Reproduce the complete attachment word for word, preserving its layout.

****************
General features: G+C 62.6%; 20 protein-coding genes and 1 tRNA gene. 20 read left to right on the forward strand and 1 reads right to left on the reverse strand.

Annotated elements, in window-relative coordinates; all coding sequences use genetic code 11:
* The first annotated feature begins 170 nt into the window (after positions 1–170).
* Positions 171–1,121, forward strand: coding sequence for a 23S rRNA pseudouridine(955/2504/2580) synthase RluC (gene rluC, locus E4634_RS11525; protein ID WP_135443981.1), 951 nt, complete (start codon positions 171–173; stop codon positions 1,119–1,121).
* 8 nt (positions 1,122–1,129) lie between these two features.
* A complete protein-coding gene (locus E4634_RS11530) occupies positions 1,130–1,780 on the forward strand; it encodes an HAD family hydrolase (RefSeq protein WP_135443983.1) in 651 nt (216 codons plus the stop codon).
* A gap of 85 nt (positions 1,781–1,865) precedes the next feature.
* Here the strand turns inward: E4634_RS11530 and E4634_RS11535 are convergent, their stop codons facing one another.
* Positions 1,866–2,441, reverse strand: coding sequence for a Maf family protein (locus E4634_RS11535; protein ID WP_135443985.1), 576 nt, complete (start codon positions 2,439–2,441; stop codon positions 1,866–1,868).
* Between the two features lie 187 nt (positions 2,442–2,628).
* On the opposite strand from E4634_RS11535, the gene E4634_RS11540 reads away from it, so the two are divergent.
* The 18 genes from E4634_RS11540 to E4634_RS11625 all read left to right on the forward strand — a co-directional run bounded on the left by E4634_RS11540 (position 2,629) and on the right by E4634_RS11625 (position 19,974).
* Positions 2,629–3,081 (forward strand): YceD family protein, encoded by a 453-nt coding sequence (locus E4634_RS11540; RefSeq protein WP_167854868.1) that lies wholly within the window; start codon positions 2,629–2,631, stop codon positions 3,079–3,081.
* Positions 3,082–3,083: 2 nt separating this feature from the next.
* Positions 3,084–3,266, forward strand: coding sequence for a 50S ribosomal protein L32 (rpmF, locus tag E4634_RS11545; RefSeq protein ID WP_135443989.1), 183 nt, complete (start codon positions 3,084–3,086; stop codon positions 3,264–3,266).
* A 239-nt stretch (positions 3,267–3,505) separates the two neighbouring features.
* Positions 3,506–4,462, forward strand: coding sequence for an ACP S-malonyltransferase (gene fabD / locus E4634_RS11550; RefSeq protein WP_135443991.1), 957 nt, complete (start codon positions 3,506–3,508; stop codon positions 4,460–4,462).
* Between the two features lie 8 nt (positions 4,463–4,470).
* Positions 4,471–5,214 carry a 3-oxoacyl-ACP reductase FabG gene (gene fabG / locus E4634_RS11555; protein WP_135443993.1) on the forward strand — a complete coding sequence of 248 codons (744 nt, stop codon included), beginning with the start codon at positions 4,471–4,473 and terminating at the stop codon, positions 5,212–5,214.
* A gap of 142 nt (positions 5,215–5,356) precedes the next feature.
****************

General features: G+C 62.6%; 20 protein-coding genes and 1 tRNA gene. 20 read left to right on the forward strand and 1 reads right to left on the reverse strand.

Annotated elements, in window-relative coordinates; all coding sequences use genetic code 11:
* The first annotated feature begins 170 nt into the window (after positions 1–170).
* Positions 171–1,121, forward strand: coding sequence for a 23S rRNA pseudouridine(955/2504/2580) synthase RluC (gene rluC, locus E4634_RS11525; protein ID WP_135443981.1), 951 nt, complete (start codon positions 171–173; stop codon positions 1,119–1,121).
* 8 nt (positions 1,122–1,129) lie between these two features.
* A complete protein-coding gene (locus E4634_RS11530) occupies positions 1,130–1,780 on the forward strand; it encodes an HAD family hydrolase (RefSeq protein WP_135443983.1) in 651 nt (216 codons plus the stop codon).
* A gap of 85 nt (positions 1,781–1,865) precedes the next feature.
* Here the strand turns inward: E4634_RS11530 and E4634_RS11535 are convergent, their stop codons facing one another.
* Positions 1,866–2,441, reverse strand: coding sequence for a Maf family protein (locus E4634_RS11535; protein ID WP_135443985.1), 576 nt, complete (start codon positions 2,439–2,441; stop codon positions 1,866–1,868).
* Between the two features lie 187 nt (positions 2,442–2,628).
* On the opposite strand from E4634_RS11535, the gene E4634_RS11540 reads away from it, so the two are divergent.
* The 18 genes from E4634_RS11540 to E4634_RS11625 all read left to right on the forward strand — a co-directional run bounded on the left by E4634_RS11540 (position 2,629) and on the right by E4634_RS11625 (position 19,974).
* Positions 2,629–3,081 (forward strand): YceD family protein, encoded by a 453-nt coding sequence (locus E4634_RS11540; RefSeq protein WP_167854868.1) that lies wholly within the window; start codon positions 2,629–2,631, stop codon positions 3,079–3,081.
* Positions 3,082–3,083: 2 nt separating this feature from the next.
* Positions 3,084–3,266, forward strand: coding sequence for a 50S ribosomal protein L32 (rpmF, locus tag E4634_RS11545; RefSeq protein ID WP_135443989.1), 183 nt, complete (start codon positions 3,084–3,086; stop codon positions 3,264–3,266).
* A 239-nt stretch (positions 3,267–3,505) separates the two neighbouring features.
* Positions 3,506–4,462, forward strand: coding sequence for an ACP S-malonyltransferase (gene fabD / locus E4634_RS11550; RefSeq protein WP_135443991.1), 957 nt, complete (start codon positions 3,506–3,508; stop codon positions 4,460–4,462).
* Between the two features lie 8 nt (positions 4,463–4,470).
* Positions 4,471–5,214 carry a 3-oxoacyl-ACP reductase FabG gene (gene fabG / locus E4634_RS11555; protein WP_135443993.1) on the forward strand — a complete coding sequence of 248 codons (744 nt, stop codon included), beginning with the start codon at positions 4,471–4,473 and terminating at the stop codon, positions 5,212–5,214.
* A gap of 142 nt (positions 5,215–5,356) precedes the next feature.